While medication may not always be necessary, it can be beneficial for severe or debilitating anxiety. Collaboration with a psychiatrist is essential to explore medication options and determine the most suitable treatment approach. Seeking professional support from mental health professionals, whether through therapy with a counsellor or consultation with a psychiatrist, can provide valuable guidance and support on the journey to recovery.

In addition to seeking professional assistance, there are several self-help strategies that individuals can implement to manage their anxiety effectively. These include practicing deep breathing and relaxation techniques, incorporating mindfulness and meditation into daily routines, and identifying triggers to develop coping strategies. It’s also crucial to challenge negative thoughts and set realistic goals to boost confidence and reduce feelings of overwhelm.

Maintaining a balanced lifestyle, seeking support from friends and family, and practicing self-compassion are essential components of anxiety management. Creating a relaxation routine, engaging in pleasurable activities, and focusing on the present moment can also help reduce stress and promote well-being.

Remember, managing anxiety is a journey, and it’s perfectly okay to seek professional help if you’re struggling to cope on your own. A therapist can provide personalized strategies and support to help you navigate through difficult times. By understanding anxiety and implementing effective techniques, you can cultivate resilience and reclaim control over your life.

Remember: that, that we resist, will persist…

Breaking ADHD Myths and Coping Strategies for Parents

Throughout my years of practice, I’ve supported numerous teenagers grappling with ADHD through Cognitive Behavioral Therapy (CBT). The cognitive burden for adolescents coping with ADHD can be profoundly overwhelming, and the repercussions on their education can extend far into their adult lives.

There is an abundance of pseudoscience, skepticism, and misinformation circulating in the realm of ADHD. Additionally, there are instances of misdiagnoses. Surprisingly, children can exhibit symptoms strikingly similar to ADHD when residing in environments characterised by toxicity, hostility, aggression, or punitive punishment behaviours.

In such circumstances, children may be diagnosed with anxiety disorders due to the lack of security, emotional safety, instability, exposure to yelling, swearing, alcohol abuse, or mental and physical mistreatment. As a result, a child might display restlessness, distractibility, difficulty following directions, forgetfulness, anger, trouble sleeping or depression.

I want to set the record straight for many children with ADHD it’s a super power when they have the right support.

Caution: Mums and Dads should not diagnose their child based on Dr Google a school report or a teachers feedback. A full diagnostic process is recommended with a professional ADHD Diagnostic Practitioner- Eg; Children under 14yrs may see a pediatrician 1st – More Information is available here:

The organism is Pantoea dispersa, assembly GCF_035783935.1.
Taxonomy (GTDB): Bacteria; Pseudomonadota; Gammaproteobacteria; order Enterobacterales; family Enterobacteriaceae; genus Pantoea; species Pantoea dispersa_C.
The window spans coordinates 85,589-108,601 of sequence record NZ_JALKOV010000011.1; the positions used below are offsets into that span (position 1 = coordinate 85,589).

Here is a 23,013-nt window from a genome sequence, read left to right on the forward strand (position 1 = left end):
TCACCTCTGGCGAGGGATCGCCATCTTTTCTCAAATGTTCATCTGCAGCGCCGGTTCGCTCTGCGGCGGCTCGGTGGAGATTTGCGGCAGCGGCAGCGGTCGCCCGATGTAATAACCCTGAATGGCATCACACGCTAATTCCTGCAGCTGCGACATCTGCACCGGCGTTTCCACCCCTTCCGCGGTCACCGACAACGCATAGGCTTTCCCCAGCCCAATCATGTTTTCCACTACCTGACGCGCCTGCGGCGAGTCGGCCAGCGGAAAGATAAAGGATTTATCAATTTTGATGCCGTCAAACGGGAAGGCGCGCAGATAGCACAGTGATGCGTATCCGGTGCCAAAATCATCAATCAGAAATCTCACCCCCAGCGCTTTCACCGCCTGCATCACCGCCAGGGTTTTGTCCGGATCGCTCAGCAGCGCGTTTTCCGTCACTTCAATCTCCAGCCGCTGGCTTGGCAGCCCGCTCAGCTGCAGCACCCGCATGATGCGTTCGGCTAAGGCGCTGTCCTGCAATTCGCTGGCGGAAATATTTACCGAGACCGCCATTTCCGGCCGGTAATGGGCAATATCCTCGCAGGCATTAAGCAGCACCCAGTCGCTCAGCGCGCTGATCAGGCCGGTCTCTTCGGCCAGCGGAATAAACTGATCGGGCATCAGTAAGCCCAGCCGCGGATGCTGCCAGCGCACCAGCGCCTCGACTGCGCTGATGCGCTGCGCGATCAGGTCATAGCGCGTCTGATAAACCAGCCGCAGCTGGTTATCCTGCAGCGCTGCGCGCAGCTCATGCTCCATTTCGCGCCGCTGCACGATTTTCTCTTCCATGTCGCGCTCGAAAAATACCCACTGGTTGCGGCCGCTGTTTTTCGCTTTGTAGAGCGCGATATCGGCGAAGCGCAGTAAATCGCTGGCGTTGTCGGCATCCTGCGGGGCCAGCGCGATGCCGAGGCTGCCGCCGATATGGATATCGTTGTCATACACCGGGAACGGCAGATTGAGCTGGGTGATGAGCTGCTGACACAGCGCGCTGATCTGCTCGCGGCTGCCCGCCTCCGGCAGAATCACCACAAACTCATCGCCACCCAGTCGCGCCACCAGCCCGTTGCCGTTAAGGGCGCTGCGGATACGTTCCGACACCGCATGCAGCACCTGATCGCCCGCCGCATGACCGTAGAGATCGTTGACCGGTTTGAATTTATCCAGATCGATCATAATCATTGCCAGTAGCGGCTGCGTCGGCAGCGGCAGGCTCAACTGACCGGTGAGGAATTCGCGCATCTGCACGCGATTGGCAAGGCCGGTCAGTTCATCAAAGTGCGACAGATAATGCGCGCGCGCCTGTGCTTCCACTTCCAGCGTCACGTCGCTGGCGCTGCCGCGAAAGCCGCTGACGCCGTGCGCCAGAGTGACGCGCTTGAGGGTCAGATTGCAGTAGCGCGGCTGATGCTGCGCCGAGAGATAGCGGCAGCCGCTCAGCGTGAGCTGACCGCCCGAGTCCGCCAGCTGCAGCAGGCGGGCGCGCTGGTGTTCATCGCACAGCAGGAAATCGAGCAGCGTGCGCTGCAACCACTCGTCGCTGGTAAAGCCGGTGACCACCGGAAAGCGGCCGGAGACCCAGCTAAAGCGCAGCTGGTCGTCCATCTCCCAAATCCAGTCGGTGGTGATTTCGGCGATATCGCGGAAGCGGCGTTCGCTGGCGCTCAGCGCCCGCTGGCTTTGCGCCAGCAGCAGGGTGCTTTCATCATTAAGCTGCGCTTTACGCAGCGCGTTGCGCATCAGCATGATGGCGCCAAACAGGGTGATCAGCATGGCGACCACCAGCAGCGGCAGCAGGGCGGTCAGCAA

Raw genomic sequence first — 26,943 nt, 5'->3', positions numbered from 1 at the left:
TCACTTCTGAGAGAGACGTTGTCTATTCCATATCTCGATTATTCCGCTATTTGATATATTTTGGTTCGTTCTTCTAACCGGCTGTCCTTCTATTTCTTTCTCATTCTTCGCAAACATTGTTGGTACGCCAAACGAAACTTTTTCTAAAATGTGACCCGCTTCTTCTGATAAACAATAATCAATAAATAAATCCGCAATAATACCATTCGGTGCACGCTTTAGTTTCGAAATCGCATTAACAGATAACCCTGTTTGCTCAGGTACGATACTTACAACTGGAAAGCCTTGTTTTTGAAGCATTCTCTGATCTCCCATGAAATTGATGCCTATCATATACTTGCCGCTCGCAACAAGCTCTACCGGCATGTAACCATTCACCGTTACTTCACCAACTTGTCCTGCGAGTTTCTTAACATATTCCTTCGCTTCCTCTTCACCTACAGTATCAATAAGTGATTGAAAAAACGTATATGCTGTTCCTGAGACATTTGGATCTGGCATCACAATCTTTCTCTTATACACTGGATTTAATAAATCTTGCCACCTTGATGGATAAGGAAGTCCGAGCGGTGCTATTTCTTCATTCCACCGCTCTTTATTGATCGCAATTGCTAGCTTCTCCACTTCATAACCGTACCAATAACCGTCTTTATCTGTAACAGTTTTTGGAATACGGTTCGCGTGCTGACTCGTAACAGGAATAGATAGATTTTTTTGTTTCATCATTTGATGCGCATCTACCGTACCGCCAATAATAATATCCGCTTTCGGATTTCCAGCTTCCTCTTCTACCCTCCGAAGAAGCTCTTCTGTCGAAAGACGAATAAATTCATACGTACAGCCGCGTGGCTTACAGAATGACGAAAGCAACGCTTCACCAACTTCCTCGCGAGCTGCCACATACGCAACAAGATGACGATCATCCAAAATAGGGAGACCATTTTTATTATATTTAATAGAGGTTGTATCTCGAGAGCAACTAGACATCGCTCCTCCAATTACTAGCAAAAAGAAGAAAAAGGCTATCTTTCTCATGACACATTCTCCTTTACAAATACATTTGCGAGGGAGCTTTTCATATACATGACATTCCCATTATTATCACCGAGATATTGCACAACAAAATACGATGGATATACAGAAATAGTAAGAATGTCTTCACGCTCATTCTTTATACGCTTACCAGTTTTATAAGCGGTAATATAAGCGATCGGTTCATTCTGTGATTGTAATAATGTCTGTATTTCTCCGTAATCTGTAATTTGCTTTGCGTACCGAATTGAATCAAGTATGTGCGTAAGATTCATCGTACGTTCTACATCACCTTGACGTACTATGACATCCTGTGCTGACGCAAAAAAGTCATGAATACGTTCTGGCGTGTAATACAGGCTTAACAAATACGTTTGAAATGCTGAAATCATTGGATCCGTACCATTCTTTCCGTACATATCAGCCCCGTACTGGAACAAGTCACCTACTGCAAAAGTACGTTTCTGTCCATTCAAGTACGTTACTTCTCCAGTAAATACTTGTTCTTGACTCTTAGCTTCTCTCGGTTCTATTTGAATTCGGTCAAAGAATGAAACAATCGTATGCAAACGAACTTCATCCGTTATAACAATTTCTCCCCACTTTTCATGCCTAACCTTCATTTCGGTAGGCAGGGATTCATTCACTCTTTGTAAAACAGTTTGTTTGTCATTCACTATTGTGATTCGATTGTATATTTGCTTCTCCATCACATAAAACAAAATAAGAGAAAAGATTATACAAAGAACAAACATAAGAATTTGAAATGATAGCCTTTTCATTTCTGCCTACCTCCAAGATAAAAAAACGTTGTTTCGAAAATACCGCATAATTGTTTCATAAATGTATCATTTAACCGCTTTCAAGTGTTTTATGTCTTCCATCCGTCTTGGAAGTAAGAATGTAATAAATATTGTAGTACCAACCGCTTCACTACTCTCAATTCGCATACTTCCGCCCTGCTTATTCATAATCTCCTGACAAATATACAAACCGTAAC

📣 Breaking ADHD Myths and Coping Strategies for Parents

🧠 Debunking Common Myths: Dr. Tracey Marks, a renowned psychiatrist specialising in ADHD, sheds light on prevalent misconceptions surrounding the disorder:

  1. ADHD is just a phase: ADHD is a lifelong condition that can persist into adulthood.
  2. ADHD only affects hyperactive children: ADHD manifests in various ways, including inattention and impulsivity.
  3. ADHD is caused by bad parenting or too much sugar: It’s a neurobiological condition with genetic and environmental factors.
  4. People with ADHD are lazy or unintelligent: ADHD affects executive function and attention regulation, not intelligence.
  5. Medication is the only treatment option: Therapy, behavioural interventions, and lifestyle modifications are crucial.

By dispelling these myths, Dr. Marks aims to increase understanding and improve the lives of individuals with ADHD.

👦👧 Coping Strategies for Children with ADHD:

  1. Establish routines: Consistency and structure aid in managing time and activities effectively.
  2. Break tasks into smaller steps: Reduces overwhelm and frustration.
  3. Use visual aids: Charts and schedules help with organization and task management.
  4. Provide clear instructions: Specific guidance helps children stay on task.
  5. Encourage movement breaks: Physical activity improves focus and releases energy.
  6. Teach self-monitoring skills: Recognise behaviour patterns and progress towards goals.
  7. Provide positive reinforcement: Motivate children to continue using coping strategies.
  8. Foster a supportive environment: Create an emotionally safe space for expression and encourage open communication.

    Tip: Punitive parenting full of fear will only make a child anxious

Implementing these coping strategies empowers parents to help children with ADHD manage their symptoms effectively and thrive in various aspects of their lives.